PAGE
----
We treasure and enjoy some novelists because they offer us a world, and let us feel we can enter it like original inhabitants. It’s a going home, even if we’ve never been there before. I’ve heard of Americans so intoxicated by the novels of Thomas Hardy that they go to England just to visit what local tourist boards now call “Hardy Country.” This is Dorset, Wiltshire and Hampshire—it’s the old Kingdom of Wessex, or the testing ground Hardy called Egdon Heath, a place where the characters in his dark romances might first cross paths.
The holiday pretense works, up to a point. These traveling readers may hike and roam and take in 100 pages a night of The Return of the Native, The Mayor of Casterbridge or Jude the Obscure. But they discover that a steep side street in some exquisite town, falling away to realms of pasture and golden distance, has been used in TV commercials for cereal, butter, crusty bread and life insurance. In fact, you can kid yourself you’ve had breakfast in Hardy Country without going anywhere. And in some ways, that’s because no one has taken up the real burden left by Hardy—of following the lives led on Egdon Heath and seeing the fate of the nation and humanity in those tales.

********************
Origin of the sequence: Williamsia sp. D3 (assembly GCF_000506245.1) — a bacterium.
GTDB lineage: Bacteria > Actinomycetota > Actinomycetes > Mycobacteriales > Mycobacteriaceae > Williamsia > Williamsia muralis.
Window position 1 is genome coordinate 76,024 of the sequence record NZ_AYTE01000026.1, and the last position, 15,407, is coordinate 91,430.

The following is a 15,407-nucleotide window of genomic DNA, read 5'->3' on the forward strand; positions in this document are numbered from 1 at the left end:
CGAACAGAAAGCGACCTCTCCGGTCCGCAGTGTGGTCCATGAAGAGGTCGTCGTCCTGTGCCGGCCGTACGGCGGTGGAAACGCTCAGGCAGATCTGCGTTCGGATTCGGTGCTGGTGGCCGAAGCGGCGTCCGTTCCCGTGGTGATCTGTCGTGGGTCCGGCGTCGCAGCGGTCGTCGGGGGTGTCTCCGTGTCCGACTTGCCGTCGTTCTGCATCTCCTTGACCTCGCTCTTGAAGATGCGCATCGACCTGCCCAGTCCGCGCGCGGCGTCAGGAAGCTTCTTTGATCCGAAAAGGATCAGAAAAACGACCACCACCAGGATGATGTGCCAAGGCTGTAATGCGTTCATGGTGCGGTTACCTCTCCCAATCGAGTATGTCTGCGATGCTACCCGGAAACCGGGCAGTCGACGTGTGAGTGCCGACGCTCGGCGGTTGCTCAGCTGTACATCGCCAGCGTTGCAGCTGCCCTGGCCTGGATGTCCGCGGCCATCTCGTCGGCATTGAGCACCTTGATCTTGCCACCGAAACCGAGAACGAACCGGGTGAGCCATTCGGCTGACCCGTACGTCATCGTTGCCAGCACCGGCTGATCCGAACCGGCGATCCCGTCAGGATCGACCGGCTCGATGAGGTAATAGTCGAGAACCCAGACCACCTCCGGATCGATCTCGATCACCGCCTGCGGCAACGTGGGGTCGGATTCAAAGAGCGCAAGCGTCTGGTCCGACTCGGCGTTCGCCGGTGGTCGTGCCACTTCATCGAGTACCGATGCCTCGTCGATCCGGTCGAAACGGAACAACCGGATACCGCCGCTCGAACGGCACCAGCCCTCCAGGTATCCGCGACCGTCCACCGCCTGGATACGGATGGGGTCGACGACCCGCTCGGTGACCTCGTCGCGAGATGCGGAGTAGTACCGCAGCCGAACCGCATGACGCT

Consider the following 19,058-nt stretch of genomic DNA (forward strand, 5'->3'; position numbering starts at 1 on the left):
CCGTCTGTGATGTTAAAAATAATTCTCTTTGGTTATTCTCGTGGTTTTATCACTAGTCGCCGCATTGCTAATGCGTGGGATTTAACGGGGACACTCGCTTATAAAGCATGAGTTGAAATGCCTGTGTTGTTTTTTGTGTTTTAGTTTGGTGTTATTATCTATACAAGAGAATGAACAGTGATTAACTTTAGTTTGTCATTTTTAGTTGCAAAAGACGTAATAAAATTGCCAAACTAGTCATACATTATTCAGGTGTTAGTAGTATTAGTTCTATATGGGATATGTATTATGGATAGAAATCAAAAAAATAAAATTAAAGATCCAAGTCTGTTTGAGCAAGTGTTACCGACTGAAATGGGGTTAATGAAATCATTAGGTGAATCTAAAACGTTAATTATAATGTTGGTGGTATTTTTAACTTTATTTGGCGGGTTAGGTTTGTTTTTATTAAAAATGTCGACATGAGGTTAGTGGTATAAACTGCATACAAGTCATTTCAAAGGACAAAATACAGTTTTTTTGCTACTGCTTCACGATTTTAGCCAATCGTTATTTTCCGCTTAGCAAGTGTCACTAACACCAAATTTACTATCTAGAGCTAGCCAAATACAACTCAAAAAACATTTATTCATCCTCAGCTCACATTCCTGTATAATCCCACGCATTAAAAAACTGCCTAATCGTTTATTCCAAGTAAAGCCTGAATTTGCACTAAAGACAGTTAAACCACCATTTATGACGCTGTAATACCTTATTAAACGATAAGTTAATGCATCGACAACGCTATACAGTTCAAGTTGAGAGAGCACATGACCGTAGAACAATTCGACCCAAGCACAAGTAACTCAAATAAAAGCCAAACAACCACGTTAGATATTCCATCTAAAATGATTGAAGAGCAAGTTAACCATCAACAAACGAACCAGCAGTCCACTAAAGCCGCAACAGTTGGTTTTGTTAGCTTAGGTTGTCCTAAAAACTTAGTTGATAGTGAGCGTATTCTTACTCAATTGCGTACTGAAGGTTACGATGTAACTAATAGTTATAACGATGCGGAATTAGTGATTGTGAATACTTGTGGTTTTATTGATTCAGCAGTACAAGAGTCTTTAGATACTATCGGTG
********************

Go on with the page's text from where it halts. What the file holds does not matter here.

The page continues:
I don’t necessarily mean to suggest that Emily Barton is a full-fledged rival to Thomas Hardy—but Ms. Barton is only in her 30’s, the age at which Hardy had written Far from the Madding Crowd and not much else. In fact, I suspect that Ms. Barton already has more voices in her head than Hardy possessed, as well as a sturdier hope for the lives we lead. But what makes Brookland such an enormous achievement, and such a complete world in which to escape, is that this place is not Wessex (now full of antiques and cream-tea nostalgia—a dead end), but that corner of the world where the East River snakes around the edge of Manhattan island, the opportunity that Brooklyners and Americans have to inspect New York and wonder what happens there.